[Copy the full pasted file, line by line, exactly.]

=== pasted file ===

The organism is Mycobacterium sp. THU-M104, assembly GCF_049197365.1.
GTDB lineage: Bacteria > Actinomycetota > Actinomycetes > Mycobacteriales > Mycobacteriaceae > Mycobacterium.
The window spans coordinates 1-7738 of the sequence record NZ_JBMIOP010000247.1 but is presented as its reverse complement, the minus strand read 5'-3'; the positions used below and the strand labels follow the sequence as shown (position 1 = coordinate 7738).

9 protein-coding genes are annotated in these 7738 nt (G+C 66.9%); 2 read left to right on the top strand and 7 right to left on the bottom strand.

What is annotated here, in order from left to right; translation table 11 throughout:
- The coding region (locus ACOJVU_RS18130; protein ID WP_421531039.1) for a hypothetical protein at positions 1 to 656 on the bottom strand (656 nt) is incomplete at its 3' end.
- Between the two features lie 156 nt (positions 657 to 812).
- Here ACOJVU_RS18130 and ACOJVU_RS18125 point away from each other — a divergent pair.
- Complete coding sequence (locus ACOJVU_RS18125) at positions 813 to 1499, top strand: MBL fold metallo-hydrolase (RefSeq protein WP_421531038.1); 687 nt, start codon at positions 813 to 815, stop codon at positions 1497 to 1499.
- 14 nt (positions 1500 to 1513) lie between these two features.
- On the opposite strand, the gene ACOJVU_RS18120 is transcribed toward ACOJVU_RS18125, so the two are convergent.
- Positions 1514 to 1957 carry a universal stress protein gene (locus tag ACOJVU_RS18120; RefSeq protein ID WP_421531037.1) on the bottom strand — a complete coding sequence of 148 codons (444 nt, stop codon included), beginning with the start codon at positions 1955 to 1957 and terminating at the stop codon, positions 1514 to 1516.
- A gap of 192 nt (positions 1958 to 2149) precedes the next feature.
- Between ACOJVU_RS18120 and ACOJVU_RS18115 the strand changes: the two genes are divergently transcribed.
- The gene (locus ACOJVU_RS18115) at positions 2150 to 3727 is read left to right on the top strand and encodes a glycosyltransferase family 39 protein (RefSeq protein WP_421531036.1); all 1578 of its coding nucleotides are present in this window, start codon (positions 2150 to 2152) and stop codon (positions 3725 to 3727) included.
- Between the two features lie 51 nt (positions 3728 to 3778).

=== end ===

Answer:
The organism is Mycobacterium sp. THU-M104, assembly GCF_049197365.1.
GTDB lineage: Bacteria > Actinomycetota > Actinomycetes > Mycobacteriales > Mycobacteriaceae > Mycobacterium.
The window spans coordinates 1-7738 of the sequence record NZ_JBMIOP010000247.1 but is presented as its reverse complement, the minus strand read 5'-3'; the positions used below and the strand labels follow the sequence as shown (position 1 = coordinate 7738).

9 protein-coding genes are annotated in these 7738 nt (G+C 66.9%); 2 read left to right on the top strand and 7 right to left on the bottom strand.

What is annotated here, in order from left to right; translation table 11 throughout:
- The coding region (locus ACOJVU_RS18130; protein ID WP_421531039.1) for a hypothetical protein at positions 1 to 656 on the bottom strand (656 nt) is incomplete at its 3' end.
- Between the two features lie 156 nt (positions 657 to 812).
- Here ACOJVU_RS18130 and ACOJVU_RS18125 point away from each other — a divergent pair.
- Complete coding sequence (locus ACOJVU_RS18125) at positions 813 to 1499, top strand: MBL fold metallo-hydrolase (RefSeq protein WP_421531038.1); 687 nt, start codon at positions 813 to 815, stop codon at positions 1497 to 1499.
- 14 nt (positions 1500 to 1513) lie between these two features.
- On the opposite strand, the gene ACOJVU_RS18120 is transcribed toward ACOJVU_RS18125, so the two are convergent.
- Positions 1514 to 1957 carry a universal stress protein gene (locus tag ACOJVU_RS18120; RefSeq protein ID WP_421531037.1) on the bottom strand — a complete coding sequence of 148 codons (444 nt, stop codon included), beginning with the start codon at positions 1955 to 1957 and terminating at the stop codon, positions 1514 to 1516.
- A gap of 192 nt (positions 1958 to 2149) precedes the next feature.
- Between ACOJVU_RS18120 and ACOJVU_RS18115 the strand changes: the two genes are divergently transcribed.
- The gene (locus ACOJVU_RS18115) at positions 2150 to 3727 is read left to right on the top strand and encodes a glycosyltransferase family 39 protein (RefSeq protein WP_421531036.1); all 1578 of its coding nucleotides are present in this window, start codon (positions 2150 to 2152) and stop codon (positions 3725 to 3727) included.
- Between the two features lie 51 nt (positions 3728 to 3778).